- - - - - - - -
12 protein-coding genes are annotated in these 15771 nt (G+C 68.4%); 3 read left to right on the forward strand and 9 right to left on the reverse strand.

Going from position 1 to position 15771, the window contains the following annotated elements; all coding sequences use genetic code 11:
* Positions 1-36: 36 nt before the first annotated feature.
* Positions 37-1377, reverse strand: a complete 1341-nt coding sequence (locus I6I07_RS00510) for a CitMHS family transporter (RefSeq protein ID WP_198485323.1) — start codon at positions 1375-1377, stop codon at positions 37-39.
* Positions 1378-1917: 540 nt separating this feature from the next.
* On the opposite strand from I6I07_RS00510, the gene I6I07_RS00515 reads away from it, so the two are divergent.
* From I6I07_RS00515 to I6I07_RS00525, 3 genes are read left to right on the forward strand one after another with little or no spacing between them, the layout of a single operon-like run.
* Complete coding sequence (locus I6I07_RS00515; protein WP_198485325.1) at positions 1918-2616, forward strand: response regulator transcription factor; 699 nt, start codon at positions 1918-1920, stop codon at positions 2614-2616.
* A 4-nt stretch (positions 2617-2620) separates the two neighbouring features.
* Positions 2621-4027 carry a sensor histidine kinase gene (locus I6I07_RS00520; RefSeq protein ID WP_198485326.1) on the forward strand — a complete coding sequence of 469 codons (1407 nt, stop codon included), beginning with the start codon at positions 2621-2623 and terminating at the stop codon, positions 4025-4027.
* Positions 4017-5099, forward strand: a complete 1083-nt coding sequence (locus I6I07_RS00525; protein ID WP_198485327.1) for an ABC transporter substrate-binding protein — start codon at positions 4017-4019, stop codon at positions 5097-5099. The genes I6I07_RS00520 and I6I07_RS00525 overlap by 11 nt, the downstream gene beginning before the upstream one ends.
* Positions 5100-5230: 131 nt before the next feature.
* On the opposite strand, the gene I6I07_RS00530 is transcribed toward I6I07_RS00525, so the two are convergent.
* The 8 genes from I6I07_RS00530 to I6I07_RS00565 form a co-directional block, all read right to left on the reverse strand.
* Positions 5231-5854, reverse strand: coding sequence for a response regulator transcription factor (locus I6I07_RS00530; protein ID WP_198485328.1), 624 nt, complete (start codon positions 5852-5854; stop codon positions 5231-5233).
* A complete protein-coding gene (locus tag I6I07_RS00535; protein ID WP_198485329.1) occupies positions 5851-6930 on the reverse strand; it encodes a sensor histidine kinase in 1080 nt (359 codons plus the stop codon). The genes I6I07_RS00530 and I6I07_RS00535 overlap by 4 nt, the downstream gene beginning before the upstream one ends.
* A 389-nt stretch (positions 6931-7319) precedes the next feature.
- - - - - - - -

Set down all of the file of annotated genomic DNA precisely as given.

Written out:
12 protein-coding genes are annotated in these 15771 nt (G+C 68.4%); 3 read left to right on the forward strand and 9 right to left on the reverse strand.

Going from position 1 to position 15771, the window contains the following annotated elements; all coding sequences use genetic code 11:
* Positions 1-36: 36 nt before the first annotated feature.
* Positions 37-1377, reverse strand: a complete 1341-nt coding sequence (locus I6I07_RS00510) for a CitMHS family transporter (RefSeq protein ID WP_198485323.1) — start codon at positions 1375-1377, stop codon at positions 37-39.
* Positions 1378-1917: 540 nt separating this feature from the next.
* On the opposite strand from I6I07_RS00510, the gene I6I07_RS00515 reads away from it, so the two are divergent.
* From I6I07_RS00515 to I6I07_RS00525, 3 genes are read left to right on the forward strand one after another with little or no spacing between them, the layout of a single operon-like run.
* Complete coding sequence (locus I6I07_RS00515; protein WP_198485325.1) at positions 1918-2616, forward strand: response regulator transcription factor; 699 nt, start codon at positions 1918-1920, stop codon at positions 2614-2616.
* A 4-nt stretch (positions 2617-2620) separates the two neighbouring features.
* Positions 2621-4027 carry a sensor histidine kinase gene (locus I6I07_RS00520; RefSeq protein ID WP_198485326.1) on the forward strand — a complete coding sequence of 469 codons (1407 nt, stop codon included), beginning with the start codon at positions 2621-2623 and terminating at the stop codon, positions 4025-4027.
* Positions 4017-5099, forward strand: a complete 1083-nt coding sequence (locus I6I07_RS00525; protein ID WP_198485327.1) for an ABC transporter substrate-binding protein — start codon at positions 4017-4019, stop codon at positions 5097-5099. The genes I6I07_RS00520 and I6I07_RS00525 overlap by 11 nt, the downstream gene beginning before the upstream one ends.
* Positions 5100-5230: 131 nt before the next feature.
* On the opposite strand, the gene I6I07_RS00530 is transcribed toward I6I07_RS00525, so the two are convergent.
* The 8 genes from I6I07_RS00530 to I6I07_RS00565 form a co-directional block, all read right to left on the reverse strand.
* Positions 5231-5854, reverse strand: coding sequence for a response regulator transcription factor (locus I6I07_RS00530; protein ID WP_198485328.1), 624 nt, complete (start codon positions 5852-5854; stop codon positions 5231-5233).
* A complete protein-coding gene (locus tag I6I07_RS00535; protein ID WP_198485329.1) occupies positions 5851-6930 on the reverse strand; it encodes a sensor histidine kinase in 1080 nt (359 codons plus the stop codon). The genes I6I07_RS00530 and I6I07_RS00535 overlap by 4 nt, the downstream gene beginning before the upstream one ends.
* A 389-nt stretch (positions 6931-7319) precedes the next feature.